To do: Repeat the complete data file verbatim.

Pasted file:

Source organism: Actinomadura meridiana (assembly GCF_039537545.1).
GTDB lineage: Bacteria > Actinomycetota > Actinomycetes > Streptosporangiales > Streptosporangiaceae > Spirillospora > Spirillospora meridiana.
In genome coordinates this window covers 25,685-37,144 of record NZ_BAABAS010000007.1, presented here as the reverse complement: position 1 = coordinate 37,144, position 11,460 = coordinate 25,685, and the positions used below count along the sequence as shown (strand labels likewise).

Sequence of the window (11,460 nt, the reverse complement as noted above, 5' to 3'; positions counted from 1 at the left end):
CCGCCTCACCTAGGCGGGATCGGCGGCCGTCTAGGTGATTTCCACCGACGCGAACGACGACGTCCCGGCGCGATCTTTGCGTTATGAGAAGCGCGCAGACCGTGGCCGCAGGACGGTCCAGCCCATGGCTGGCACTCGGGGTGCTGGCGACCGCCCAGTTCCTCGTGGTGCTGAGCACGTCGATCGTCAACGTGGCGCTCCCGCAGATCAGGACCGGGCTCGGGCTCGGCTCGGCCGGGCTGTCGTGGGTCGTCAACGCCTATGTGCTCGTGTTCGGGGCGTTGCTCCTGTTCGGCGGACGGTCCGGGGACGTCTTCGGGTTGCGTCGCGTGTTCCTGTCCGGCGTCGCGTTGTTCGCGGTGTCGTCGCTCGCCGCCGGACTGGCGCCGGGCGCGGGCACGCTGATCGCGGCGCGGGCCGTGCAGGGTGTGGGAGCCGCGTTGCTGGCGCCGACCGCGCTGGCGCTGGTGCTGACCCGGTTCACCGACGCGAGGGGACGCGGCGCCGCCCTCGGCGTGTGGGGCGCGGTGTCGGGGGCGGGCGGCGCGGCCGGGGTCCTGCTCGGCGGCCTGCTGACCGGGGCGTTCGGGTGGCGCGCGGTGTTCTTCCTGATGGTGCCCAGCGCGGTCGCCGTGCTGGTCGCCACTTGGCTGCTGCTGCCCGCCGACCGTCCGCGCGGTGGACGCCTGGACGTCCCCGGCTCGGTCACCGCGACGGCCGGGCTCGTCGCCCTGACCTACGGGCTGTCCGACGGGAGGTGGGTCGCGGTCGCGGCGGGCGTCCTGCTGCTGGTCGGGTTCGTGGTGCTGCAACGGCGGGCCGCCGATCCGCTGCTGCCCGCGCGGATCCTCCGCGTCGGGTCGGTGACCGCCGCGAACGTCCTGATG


Source organism: Actinomadura meridiana (assembly GCF_039537545.1).
GTDB lineage: Bacteria > Actinomycetota > Actinomycetes > Streptosporangiales > Streptosporangiaceae > Spirillospora > Spirillospora meridiana.
In genome coordinates this window covers 25,685-37,144 of record NZ_BAABAS010000007.1, presented here as the reverse complement: position 1 = coordinate 37,144, position 11,460 = coordinate 25,685, and the positions used below count along the sequence as shown (strand labels likewise).

Sequence of the window (11,460 nt, the reverse complement as noted above, 5' to 3'; positions counted from 1 at the left end):
CCGCCTCACCTAGGCGGGATCGGCGGCCGTCTAGGTGATTTCCACCGACGCGAACGACGACGTCCCGGCGCGATCTTTGCGTTATGAGAAGCGCGCAGACCGTGGCCGCAGGACGGTCCAGCCCATGGCTGGCACTCGGGGTGCTGGCGACCGCCCAGTTCCTCGTGGTGCTGAGCACGTCGATCGTCAACGTGGCGCTCCCGCAGATCAGGACCGGGCTCGGGCTCGGCTCGGCCGGGCTGTCGTGGGTCGTCAACGCCTATGTGCTCGTGTTCGGGGCGTTGCTCCTGTTCGGCGGACGGTCCGGGGACGTCTTCGGGTTGCGTCGCGTGTTCCTGTCCGGCGTCGCGTTGTTCGCGGTGTCGTCGCTCGCCGCCGGACTGGCGCCGGGCGCGGGCACGCTGATCGCGGCGCGGGCCGTGCAGGGTGTGGGAGCCGCGTTGCTGGCGCCGACCGCGCTGGCGCTGGTGCTGACCCGGTTCACCGACGCGAGGGGACGCGGCGCCGCCCTCGGCGTGTGGGGCGCGGTGTCGGGGGCGGGCGGCGCGGCCGGGGTCCTGCTCGGCGGCCTGCTGACCGGGGCGTTCGGGTGGCGCGCGGTGTTCTTCCTGATGGTGCCCAGCGCGGTCGCCGTGCTGGTCGCCACTTGGCTGCTGCTGCCCGCCGACCGTCCGCGCGGTGGACGCCTGGACGTCCCCGGCTCGGTCACCGCGACGGCCGGGCTCGTCGCCCTGACCTACGGGCTGTCCGACGGGAGGTGGGTCGCGGTCGCGGCGGGCGTCCTGCTGCTGGTCGGGTTCGTGGTGCTGCAACGGCGGGCCGCCGATCCGCTGCTGCCCGCGCGGATCCTCCGCGTCGGGTCGGTGACCGCCGCGAACGTCCTGATG